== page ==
I do live in an area where VFDs are a thing, but I also live where there are three small cities within a 20 minute radius who can come when needed. And if one of the local factories catches fire VFDs will roll too, but to assist the professionals who will be the first on the scene.

    I realize all government is bad and evil and a blight on human civilization (with the possible exceptions of the military and courts), but of all the things government does that I would defund, the fire department ranks at the bottom of the list.

  • Paul Marks

    Good post Patrick – yes both commercial or volunteer firefighters have been smeared.

    Private (commercial and volunteer) provision was in general smeared – even in the 19th century.

    Sir Edwin Chadwick (a follower of the philosopher Jeremy Bentham) specialised, in the early 19th century, in writing reports than that in XYZ areas voluntary effort was bad and that the state “had to” take over (the unspoken assumption being that the state must improve matters), many people have tended to take Sir Edwin Chadwick’s reports at face value – but Stephen Davis and other historians have questioned them.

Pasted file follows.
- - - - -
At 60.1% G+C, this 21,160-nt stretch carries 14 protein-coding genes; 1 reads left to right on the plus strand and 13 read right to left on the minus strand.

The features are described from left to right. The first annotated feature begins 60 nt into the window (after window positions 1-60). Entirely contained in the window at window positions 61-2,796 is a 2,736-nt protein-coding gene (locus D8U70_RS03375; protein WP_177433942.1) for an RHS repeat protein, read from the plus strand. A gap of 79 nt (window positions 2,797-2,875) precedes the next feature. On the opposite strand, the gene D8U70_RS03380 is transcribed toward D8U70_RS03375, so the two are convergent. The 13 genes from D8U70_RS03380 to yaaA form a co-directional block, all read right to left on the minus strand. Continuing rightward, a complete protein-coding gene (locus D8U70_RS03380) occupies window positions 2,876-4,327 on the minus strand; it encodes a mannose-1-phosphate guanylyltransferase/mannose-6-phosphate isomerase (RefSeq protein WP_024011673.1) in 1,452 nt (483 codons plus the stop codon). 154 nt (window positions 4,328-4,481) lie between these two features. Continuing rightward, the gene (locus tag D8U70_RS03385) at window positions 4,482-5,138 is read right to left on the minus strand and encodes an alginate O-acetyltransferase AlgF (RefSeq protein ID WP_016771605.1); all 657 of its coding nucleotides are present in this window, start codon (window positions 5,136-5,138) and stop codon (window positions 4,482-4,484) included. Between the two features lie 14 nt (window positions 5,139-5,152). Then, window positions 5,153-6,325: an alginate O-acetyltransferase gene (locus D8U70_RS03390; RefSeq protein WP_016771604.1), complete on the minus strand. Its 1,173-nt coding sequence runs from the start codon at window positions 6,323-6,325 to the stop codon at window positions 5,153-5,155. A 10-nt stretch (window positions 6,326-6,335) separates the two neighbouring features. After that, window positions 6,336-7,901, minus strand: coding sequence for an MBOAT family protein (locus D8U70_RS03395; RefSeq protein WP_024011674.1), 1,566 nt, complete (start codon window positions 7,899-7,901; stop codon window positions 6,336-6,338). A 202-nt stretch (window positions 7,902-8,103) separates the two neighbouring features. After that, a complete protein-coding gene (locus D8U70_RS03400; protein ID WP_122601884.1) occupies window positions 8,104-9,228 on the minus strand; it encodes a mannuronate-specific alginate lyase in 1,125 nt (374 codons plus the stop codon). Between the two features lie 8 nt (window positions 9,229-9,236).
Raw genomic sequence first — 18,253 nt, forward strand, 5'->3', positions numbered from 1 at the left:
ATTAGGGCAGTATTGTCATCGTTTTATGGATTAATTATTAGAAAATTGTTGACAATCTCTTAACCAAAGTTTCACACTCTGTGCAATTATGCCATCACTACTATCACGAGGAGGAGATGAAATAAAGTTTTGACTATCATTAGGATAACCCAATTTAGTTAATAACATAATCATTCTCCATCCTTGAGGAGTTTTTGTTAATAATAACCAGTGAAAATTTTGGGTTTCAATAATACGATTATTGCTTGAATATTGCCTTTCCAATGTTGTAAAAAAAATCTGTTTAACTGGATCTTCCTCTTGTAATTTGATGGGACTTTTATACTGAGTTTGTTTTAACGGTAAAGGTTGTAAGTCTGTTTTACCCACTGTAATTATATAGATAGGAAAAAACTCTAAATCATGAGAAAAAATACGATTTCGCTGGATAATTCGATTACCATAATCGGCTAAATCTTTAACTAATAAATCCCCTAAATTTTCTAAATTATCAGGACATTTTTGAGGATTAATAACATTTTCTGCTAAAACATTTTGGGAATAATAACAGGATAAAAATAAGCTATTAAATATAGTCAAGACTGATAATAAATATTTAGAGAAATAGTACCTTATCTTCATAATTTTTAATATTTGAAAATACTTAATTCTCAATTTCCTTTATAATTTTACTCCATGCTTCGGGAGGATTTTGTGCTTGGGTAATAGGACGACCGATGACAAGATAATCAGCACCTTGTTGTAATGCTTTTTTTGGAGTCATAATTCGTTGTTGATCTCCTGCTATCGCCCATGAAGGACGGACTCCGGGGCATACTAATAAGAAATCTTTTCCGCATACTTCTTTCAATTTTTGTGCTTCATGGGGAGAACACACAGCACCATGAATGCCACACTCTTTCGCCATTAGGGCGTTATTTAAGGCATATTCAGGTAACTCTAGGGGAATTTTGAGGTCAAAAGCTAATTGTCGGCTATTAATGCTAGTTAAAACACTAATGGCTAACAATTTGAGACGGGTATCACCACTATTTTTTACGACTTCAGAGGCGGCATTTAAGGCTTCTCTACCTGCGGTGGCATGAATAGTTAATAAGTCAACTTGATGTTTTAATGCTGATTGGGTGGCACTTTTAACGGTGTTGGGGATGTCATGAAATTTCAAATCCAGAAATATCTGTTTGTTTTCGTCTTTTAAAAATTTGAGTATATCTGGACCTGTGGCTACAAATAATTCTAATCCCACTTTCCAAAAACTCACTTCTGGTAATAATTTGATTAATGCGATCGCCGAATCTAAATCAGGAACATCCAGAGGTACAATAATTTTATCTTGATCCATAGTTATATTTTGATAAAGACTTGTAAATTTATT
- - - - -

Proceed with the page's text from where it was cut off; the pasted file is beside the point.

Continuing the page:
There is also an influence of Germanic thought – the words “the state” started to be used as if they were almost holy, this comes from Germanic “Cameralist” and later the philosopher Hegel.

    For example, in his definition of the word “university” the British philosopher Sir William Hamilton states that “the state” creates universities – again this is part of his very definition of what a university is.

    Historically Hamilton was wrong – as universities had often been set up by the Church (rather than the state) – and there is no particular philosophical reason when either the state or the church should be the creator of universities, so it was just an ideological assumption by Sir William Hamilton.

    Hamilton’s rival J.S. Mill had a similar assumption (perhaps from reading German philosophers – or from the influence of British philosophers such as Bentham) – in “Principles of Political Economy” (1848) Mill says (almost in passing – as if no one could disagree) that a whole string of things had to be done by local government – that “everyone agrees” that this was so, and Disraeli put that into law in 1875.